After the race season closed he worked late into the Autumn speed testing and two boat tuning with French ace Gildas Mahé and a small group from Technique Voile sails. Together they effectively deconstructed many of the ideas that were prevailing in the Figaro Beneteau 3 class and revalidated them for themselves, notably looking at flatter sail profiles so developing equal or more power but with less drag.

More recently Dolan has sailed long hours on the water working with his Lorient Grand Large training group especially on perfecting super smooth and effective boat-on-boat work, manoeuvres starts and mark roundings – the short inshore courses have often been his weakness.

At the same time he has been doing what a lot of what he calls ‘geekery’, in essence work on the computer – collecting and crunching data from all kinds of past Figaro Beneteau 3 racing and training - to further refine the ‘polars’ for his Smurfit Kappa, that is the computer-generated target speeds and angles for optimum performance.

“I am definitely ready to go now. I have never felt so ready at the start of a season and I feel like I have got the balance of working hard and resting just right.” Dolan smiled on arrival in Les Sables d’Olonne where the Vendée Globe started in November and finished between late January and March 5th. He added,

“I did a lot of training at the back end of last season and that was good because not only was it valuable you know that is banked for this season and I start this season knowing that we did that and have complete confidence in our set up but have now been able to work on the weaknesses, starts and short, intense inshore races, so that I really feel like I have made a lot of progress since the end of last season, and have not had to put the boat in the water too early. So I feel fresh, super motivated, confident in what we have done and learned, but nervous!”

The Solo Maître CoQ, the first event of the five that form the French Elite Offshore Racing Championship. starts with short, inshore races Monday and Tuesday, a lay day Wednesday before a 340 nautical miles offshore race from Thursday to Saturday.

“The goal this week is to dust off the cobwebs and validate what we have been doing. The main pinnacles are the Transat Concarneau Saint Barths in May and La Solitaire du Figaro August-September, so, although I want a good result here – as much because this has been a bit of a ‘black cat event (ed note, in France the black cat is seen as unlucky) – it is not a dealbreaker,” Dolan asserts,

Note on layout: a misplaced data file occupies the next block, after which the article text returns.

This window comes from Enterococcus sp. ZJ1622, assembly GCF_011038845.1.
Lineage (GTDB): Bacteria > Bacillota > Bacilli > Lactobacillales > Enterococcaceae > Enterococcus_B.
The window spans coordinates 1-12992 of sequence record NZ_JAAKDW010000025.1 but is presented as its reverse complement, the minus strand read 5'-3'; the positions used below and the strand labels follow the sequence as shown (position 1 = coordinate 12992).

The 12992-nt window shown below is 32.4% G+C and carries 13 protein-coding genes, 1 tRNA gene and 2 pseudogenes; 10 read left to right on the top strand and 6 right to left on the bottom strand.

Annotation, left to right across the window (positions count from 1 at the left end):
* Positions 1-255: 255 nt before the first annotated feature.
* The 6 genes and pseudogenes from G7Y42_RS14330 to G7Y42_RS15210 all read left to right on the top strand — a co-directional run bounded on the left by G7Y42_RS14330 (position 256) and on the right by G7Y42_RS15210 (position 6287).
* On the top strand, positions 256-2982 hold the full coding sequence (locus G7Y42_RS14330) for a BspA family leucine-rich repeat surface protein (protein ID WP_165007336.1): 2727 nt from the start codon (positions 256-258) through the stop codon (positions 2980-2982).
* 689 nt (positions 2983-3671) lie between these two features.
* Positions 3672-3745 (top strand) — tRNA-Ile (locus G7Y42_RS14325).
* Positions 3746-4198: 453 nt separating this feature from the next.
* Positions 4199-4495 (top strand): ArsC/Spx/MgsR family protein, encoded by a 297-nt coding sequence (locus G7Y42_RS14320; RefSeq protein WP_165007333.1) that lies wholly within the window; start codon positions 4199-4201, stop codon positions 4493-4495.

“I feel like I have had a good balance through the winter and spring and am really ready to go racing now. I have done the work I wanted to do and in training I have been going well so I am quite confident, but, hey let’s wait and see!”

Solo Maître CoQ, Programme

Monday, March 22, 9h00 Skippers briefing
11h00 Start of the 1st race

Tuesday 23 March 9h00 Skippers briefing
11h00 Start of the 2nd race

Wednesday, March 24 Day OFF

Thursday, March 25 9h00 Skippers briefing
13h00 Start of the offshore race

Saturday, March 27 Finish of the offshore race

Sunday, March 28 Prizegiving at 11:30 a.m.

Published in Tom Dolan

Ireland's Sailor of the Year Tom Dolan gets his first test of the 2021 season this week when he races in the Solo Maitre Coq Regatta in the Figaro Beneteau 3 foilers.

For two days, the Dolan among a fleet of 29 face each other on inshore courses in the bay of Les Sables d'Olonne with the big race of next week on Thursday, routing the skippers around the islands of Re, Yeu and Belle-ile.

Known in France, where he is based, as L’Irlandais Volant (the flying Irishman), Dolan put his Figaro 3 Smurfit Kappa back into the water in February and began his first training sessions from Lorient, ahead of this week's first races of 2021.

Over the last week, the Lorient training group made a round trip from Lorient to Concarneau.

The Solo Maitre Coq is taking place behind closed doors. No visitors are allowed on the Vendee Globe pontoon.

Dolan lifted the Irish Sailor of the Year award in February, now in its 25th year, the top award is presented by Afloat magazine and recognises not just his 2020 La Solitaire success but his sixth place overall in the French Elite Offshore Racing Championship.

Solo Maitre Coq 2021 Provisional programme

Friday, March 19
9h: Deadline for the arrival of the skippers and their boat at the Port Olona race pontoon - Tonnage checks.

Monday, March 22
9:30 am: Departure from the pontoon and up the channel.
11 am: Departure off the first leg.

Tuesday, 23 March
9:30 am: Departure from the pontoon and up the channel.
11am: Departure off the second round.
7 p.m .: Official evening - Dinner.

Thursday, March 25
11am: Departure from the pontoon and up the channel.
1 p.m .: Start of the big race.

Saturday, March 27
Arrival of the offshore race.

Sunday, March 28
11:30 am: Prize giving.